deigned to reply. It was in one of his speeches made here that he said:
“Douglas has accused me of having kept a saloon. But I have never
before mentioned that during that time, he was my best customer.
While I served on one side of the counter, he served on the other.”

On Sept. 6, 1858, Lincoln spoke at Montville. One writing from that
place says: “About 10 o’clock, hearing that the delegation from
Champaign County was approaching town, a company of thirty-two young
men on horse-back, with flags in their hands, under the best of martial
regulations, galloped out to meet the Champaignese, whom they found in
strong numbers making a procession nearly a mile long, headed by two
bands of music.”

Our people took a great interest in Lincoln’s political career. It
was at Bloomington that a resolution was passed, previous to the
senatorial conflict, that we want a _big_ man, with a _big_ heart and
a _big_ intellect to represent this our _big_ state. At our own county
convention in June ’58, the following resolution was adopted: “That
the Hon. Abraham Lincoln is our first, last and only choice to fill
the vacancy to occur in the U.S. Senate on the fourth of March next:
that we are jealous of his honor and rights; and that we repudiate
all influence whether coming from home or abroad to thwart us in this
cherished and unalienable purpose of the Republican party of this

Then the thought came that Abraham Lincoln might be our president.
“We had the pleasure,” says the editor of the “Central Illinois
Gazette”, published at the time in Champaign, “of introducing to the
hospitalities of our sanctum, a few days since, the Hon. Abraham
Lincoln. Few men can make an hour pass away more agreeably. We do not
pretend to know, whether Mr. Lincoln will ever condescend to occupy the
White House or not: but if he should, it is a comfort to know that he
has established for himself a character and reputation of sufficient
strength and purity to withstand the disreputable influences of even
_that_ locality.”

Speaking of Lincoln’s honesty, the same editor relates an anecdote.
It was in Springfield, during the session of a Douglas-Democratic
convention. Any man used to wire pulling would have been on hand with
his schemes. Lincoln was seen standing in a direction opposite from the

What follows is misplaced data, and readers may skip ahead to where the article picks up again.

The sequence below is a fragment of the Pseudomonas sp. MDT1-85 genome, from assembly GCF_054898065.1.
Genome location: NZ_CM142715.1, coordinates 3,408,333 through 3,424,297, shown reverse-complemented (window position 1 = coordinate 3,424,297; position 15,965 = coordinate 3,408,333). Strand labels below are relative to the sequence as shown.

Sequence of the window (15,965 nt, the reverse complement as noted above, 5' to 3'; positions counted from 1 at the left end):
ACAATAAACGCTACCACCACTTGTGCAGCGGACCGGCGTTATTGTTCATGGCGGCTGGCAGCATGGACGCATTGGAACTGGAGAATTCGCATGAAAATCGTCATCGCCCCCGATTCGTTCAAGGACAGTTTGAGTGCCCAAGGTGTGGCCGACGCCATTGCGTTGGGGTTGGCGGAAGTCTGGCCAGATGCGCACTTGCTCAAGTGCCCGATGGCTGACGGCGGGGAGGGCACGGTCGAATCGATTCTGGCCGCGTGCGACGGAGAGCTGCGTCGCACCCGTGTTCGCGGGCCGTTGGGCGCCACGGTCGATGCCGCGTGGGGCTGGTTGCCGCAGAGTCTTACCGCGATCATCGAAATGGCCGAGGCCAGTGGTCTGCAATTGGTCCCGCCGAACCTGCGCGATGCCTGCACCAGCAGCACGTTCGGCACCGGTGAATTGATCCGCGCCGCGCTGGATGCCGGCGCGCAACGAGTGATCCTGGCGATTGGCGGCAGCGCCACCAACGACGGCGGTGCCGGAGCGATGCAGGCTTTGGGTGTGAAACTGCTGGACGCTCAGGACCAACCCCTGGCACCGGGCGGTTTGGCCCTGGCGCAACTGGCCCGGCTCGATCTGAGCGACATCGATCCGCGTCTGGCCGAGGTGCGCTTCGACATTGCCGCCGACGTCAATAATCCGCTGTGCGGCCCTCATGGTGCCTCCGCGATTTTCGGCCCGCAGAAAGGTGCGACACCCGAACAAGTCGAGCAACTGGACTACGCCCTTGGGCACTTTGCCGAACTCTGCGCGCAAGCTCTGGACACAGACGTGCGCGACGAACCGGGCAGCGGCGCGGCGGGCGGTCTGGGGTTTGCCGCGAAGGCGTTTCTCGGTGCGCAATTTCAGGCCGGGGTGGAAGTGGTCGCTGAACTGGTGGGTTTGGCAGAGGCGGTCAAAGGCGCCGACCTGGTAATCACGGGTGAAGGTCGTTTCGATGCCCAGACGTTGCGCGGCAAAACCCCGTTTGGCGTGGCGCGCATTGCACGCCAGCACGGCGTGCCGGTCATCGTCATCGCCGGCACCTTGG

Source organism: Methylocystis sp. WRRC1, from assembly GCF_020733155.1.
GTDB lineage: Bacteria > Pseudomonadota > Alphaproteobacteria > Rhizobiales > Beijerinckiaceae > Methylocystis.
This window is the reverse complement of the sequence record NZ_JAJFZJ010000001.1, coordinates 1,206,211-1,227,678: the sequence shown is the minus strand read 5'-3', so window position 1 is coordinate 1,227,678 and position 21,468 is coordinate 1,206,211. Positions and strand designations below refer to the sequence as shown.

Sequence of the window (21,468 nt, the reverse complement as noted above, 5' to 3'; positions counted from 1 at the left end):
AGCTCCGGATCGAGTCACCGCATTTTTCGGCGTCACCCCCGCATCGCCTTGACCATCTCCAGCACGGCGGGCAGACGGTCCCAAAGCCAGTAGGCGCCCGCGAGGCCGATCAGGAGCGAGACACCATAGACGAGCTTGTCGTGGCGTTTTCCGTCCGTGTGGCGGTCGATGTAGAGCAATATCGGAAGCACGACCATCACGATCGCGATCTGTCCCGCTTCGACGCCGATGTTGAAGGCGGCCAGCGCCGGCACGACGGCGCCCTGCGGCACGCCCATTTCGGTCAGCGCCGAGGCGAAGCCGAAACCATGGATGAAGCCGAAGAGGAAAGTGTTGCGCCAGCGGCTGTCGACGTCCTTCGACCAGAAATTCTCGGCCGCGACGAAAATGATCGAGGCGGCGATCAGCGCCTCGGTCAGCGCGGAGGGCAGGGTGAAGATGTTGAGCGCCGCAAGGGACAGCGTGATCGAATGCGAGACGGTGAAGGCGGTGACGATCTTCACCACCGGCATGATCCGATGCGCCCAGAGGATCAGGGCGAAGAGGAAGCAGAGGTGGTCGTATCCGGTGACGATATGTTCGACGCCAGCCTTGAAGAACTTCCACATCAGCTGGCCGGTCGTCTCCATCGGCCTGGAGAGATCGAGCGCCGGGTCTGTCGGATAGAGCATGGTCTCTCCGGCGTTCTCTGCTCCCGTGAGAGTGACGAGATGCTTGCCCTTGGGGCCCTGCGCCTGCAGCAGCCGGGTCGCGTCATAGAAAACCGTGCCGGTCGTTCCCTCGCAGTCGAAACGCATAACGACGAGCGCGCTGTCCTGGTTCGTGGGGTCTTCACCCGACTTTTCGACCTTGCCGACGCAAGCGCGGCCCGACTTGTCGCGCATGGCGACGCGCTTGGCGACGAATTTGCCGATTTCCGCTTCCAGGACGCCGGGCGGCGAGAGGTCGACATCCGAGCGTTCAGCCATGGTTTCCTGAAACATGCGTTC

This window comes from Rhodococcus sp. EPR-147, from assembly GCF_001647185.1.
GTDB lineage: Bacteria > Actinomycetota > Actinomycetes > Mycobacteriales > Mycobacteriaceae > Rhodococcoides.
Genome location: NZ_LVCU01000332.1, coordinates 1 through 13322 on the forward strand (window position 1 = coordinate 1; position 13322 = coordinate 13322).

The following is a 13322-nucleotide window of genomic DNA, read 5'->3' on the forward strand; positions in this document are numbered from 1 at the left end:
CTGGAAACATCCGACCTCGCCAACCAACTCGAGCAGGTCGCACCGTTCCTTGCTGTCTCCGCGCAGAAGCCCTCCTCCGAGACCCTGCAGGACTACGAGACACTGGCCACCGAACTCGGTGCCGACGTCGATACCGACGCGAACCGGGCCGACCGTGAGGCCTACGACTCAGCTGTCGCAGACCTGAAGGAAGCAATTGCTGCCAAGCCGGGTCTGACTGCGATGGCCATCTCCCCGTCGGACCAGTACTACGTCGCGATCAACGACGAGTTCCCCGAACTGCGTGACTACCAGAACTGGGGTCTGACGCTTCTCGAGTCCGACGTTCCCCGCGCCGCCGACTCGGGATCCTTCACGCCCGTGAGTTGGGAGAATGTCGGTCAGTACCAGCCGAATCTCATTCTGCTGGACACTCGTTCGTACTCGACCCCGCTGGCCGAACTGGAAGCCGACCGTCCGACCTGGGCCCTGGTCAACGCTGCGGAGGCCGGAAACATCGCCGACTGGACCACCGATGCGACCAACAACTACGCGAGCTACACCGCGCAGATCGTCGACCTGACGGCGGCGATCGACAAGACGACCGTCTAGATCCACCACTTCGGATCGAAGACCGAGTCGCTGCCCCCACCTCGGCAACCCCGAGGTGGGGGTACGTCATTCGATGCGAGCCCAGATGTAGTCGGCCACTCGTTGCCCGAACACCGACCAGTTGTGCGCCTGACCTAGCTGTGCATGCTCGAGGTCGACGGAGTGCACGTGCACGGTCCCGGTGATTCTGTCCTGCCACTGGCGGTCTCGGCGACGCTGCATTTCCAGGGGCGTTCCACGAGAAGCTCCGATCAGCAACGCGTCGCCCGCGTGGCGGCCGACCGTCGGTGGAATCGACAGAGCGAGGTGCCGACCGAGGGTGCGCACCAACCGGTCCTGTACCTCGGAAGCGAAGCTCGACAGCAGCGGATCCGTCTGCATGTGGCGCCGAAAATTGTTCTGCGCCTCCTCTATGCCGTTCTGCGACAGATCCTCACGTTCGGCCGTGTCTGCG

convention; and when asked where he was going, replied that it was to
attend the funeral of an old neighbor.

A point worthy of notice in Lincoln’s character is his temperance.
While it was the custom of the lawyers of his association to drink,
he never drank with them. Once in a while he would play a game of
billiards. “I remember” an old citizen tells me, “the first game I ever
played with him. When it came my turn to play, he said to me in a very
legal-like manner: ‘now if this were my case, I would hit this ball,
make it roll against that one, have it hit the cushion, and then roll
back against the third ball there’.”

The last words of Mr. Lincoln in our county, were uttered Feb’y. 11,
1861, at Tolono. He had been elected President of the United States,
and was on his way to Washington. Secession in the South had already
begun its work; and all eyes were turned towards the coming President.
In passing through Tolono, in response to applause, which hailed
his appearance upon the car platform, he said: “I am leaving you on
an errand of national importance, attended, as you are aware, with
considerable difficulties. Let us believe, as some poet has expressed
it: ‘Behind the cloud, the sun is still shining.’ I bid you an
affectionate farewell.” The train moved on and vanished in the East;
and when next it returned it bore the form of Abraham Lincoln, cold and
still, wrapped in black; while his soul had pierced “_the cloud_” and
entered into the sunlight beyond.

Abraham Lincoln was not a man of great intellect, but of rich heart
powers. In the dark hour of our nation’s need he came, found his place
and filled it. “Melancholy dropped from him as he walked”; yet all
who knew him loved him. There are old grey-headed men and women in
our midst, who speak his name with affection; for have they not known
him, heard his voice, felt the grasp of his hand, and comprehended his
great, warm heart. Such a man has lived and moved among us.

The End.

Transcriber's Note:

Every effort has been made to replicate this text as faithfully as
possible, including non-standard placement of quotation marks.

Underlined text has been marked with _underscores_. Characters
preceded by a caret appeared as superscripts.

The following is a list of changes made to the original.
The first line is the original line, the second the corrected one.

Page 1:

    have for us an aditional interest, since we know
    have for us an additional interest, since we know

Page 2:

    student. When a boy, he had posessed but few
    student. When a boy, he had possessed but few

    over wich he used to pore like an ambitious school boy.
    over which he used to pore like an ambitious school boy.

Page 3:

    method” The German sentence was written upon one line;
    method.” The German sentence was written upon one line;

Page 7:

    Begining his argument, he would state that of his
    Beginning his argument, he would state that of his

Page 13:

    those who were just begining their practice.
    those who were just beginning their practice.

    House. During his speech, he had occasion to from
    House. During his speech, he had occasion to read from

Page 14:

    here today with Douglas, for the first time. The fire
    “here today with Douglas, for the first time. The fire

Page 20:

    sun is still shining.’ I bid you an affectionate farewell.
    sun is still shining.’ I bid you an affectionate farewell.”